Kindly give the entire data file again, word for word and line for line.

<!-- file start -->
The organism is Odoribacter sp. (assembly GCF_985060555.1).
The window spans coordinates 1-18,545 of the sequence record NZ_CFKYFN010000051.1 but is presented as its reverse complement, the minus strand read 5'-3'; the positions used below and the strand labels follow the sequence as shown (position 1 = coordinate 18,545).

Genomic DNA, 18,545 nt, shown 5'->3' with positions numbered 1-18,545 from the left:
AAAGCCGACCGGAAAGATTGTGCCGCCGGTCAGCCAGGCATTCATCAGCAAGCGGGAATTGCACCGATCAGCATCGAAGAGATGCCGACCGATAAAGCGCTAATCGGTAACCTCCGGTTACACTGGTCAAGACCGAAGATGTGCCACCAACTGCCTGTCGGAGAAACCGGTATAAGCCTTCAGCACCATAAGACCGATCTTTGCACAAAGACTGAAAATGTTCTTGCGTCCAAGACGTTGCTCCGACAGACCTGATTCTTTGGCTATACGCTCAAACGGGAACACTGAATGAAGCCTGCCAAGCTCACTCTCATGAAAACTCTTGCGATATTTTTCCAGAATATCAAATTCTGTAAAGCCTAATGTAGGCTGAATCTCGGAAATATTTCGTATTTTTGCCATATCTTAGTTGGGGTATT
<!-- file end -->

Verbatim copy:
The organism is Odoribacter sp. (assembly GCF_985060555.1).
The window spans coordinates 1-18,545 of the sequence record NZ_CFKYFN010000051.1 but is presented as its reverse complement, the minus strand read 5'-3'; the positions used below and the strand labels follow the sequence as shown (position 1 = coordinate 18,545).

Genomic DNA, 18,545 nt, shown 5'->3' with positions numbered 1-18,545 from the left:
AAAGCCGACCGGAAAGATTGTGCCGCCGGTCAGCCAGGCATTCATCAGCAAGCGGGAATTGCACCGATCAGCATCGAAGAGATGCCGACCGATAAAGCGCTAATCGGTAACCTCCGGTTACACTGGTCAAGACCGAAGATGTGCCACCAACTGCCTGTCGGAGAAACCGGTATAAGCCTTCAGCACCATAAGACCGATCTTTGCACAAAGACTGAAAATGTTCTTGCGTCCAAGACGTTGCTCCGACAGACCTGATTCTTTGGCTATACGCTCAAACGGGAACACTGAATGAAGCCTGCCAAGCTCACTCTCATGAAAACTCTTGCGATATTTTTCCAGAATATCAAATTCTGTAAAGCCTAATGTAGGCTGAATCTCGGAAATATTTCGTATTTTTGCCATATCTTAGTTGGGGTATT